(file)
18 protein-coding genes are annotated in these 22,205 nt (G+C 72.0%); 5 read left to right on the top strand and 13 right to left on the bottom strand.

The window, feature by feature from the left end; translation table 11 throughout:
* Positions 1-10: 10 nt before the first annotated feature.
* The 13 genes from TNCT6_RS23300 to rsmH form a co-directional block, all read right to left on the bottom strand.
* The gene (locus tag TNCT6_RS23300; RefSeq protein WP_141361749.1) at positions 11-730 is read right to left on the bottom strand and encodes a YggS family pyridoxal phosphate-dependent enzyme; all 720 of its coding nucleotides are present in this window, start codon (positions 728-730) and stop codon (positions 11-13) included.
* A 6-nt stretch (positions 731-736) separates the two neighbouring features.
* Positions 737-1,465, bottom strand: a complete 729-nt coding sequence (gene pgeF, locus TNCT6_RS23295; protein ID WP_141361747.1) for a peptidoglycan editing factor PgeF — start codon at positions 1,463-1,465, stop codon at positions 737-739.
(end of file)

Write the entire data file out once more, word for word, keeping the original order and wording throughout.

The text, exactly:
18 protein-coding genes are annotated in these 22,205 nt (G+C 72.0%); 5 read left to right on the top strand and 13 right to left on the bottom strand.

The window, feature by feature from the left end; translation table 11 throughout:
* Positions 1-10: 10 nt before the first annotated feature.
* The 13 genes from TNCT6_RS23300 to rsmH form a co-directional block, all read right to left on the bottom strand.
* The gene (locus tag TNCT6_RS23300; RefSeq protein WP_141361749.1) at positions 11-730 is read right to left on the bottom strand and encodes a YggS family pyridoxal phosphate-dependent enzyme; all 720 of its coding nucleotides are present in this window, start codon (positions 728-730) and stop codon (positions 11-13) included.
* A 6-nt stretch (positions 731-736) separates the two neighbouring features.
* Positions 737-1,465, bottom strand: a complete 729-nt coding sequence (gene pgeF, locus TNCT6_RS23295; protein ID WP_141361747.1) for a peptidoglycan editing factor PgeF — start codon at positions 1,463-1,465, stop codon at positions 737-739.